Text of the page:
Viral marketing is a hot marketing tool: Persuade regular people to tell their friends about a product. It’s such a good idea that companies have resorted to creating their own grass-roots movement—the so-called “astro-turf marketing”.
Marketers usually look benignly on bad viral messages from ordinary individuals about rival products, but now some executives have turned reputation terrorists.
Coca-Cola claims to be a victim in Argentina. It accuses two unnamed Danone executives and a public-relations firm of orchestrating a two-year Internet smear campaign against Coke’s Desani water brand, calling it “bottled-tap” and “cancer”water.
No matter that Desani really comes from a “municipal source” and is heavily purified. It’s grossly unfair, if as accused, the promoters of rival Volvic are spreading slander.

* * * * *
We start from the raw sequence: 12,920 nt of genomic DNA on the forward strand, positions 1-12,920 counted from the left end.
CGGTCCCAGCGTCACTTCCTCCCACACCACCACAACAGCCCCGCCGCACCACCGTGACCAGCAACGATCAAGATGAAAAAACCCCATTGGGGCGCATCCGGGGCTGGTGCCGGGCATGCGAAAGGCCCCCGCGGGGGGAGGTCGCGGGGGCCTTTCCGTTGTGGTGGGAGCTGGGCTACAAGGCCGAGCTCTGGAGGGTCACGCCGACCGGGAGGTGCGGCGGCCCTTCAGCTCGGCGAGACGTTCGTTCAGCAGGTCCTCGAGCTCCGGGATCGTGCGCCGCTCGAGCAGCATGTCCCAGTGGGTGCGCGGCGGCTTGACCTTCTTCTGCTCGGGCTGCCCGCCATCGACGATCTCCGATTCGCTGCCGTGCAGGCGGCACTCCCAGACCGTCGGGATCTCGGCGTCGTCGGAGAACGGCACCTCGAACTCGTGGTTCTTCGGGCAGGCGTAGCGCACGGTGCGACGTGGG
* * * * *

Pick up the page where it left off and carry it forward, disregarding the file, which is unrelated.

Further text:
In the case of Whole Foods, the facts are clear. The anonymous Web-rants of John Mackay, the eccentric founder and chairman of the US organic retail chain, were exposed this week.
Over seven years, under the alias of “Rahodeb”—an anagram of his wife’s name—Mackey made over 1,000 posts on a Yahoo finance bulletin board, championing his company’s stock, and disparaging its main rival, Wild Oats.
Coke and the US Federal Trade Commission aren’t amused by the web attacks. The beverage giant has filed a criminal complaint against Danone.
And the FTC is using Mackay’s blogs to support its case that Whole Foods’ attempted takeover of Wild Oats will limit competition.
Companies and regulators are evidently starting to take viral attacks seriously—a case of “word-of-mouth” turned “foot-in-mouth”.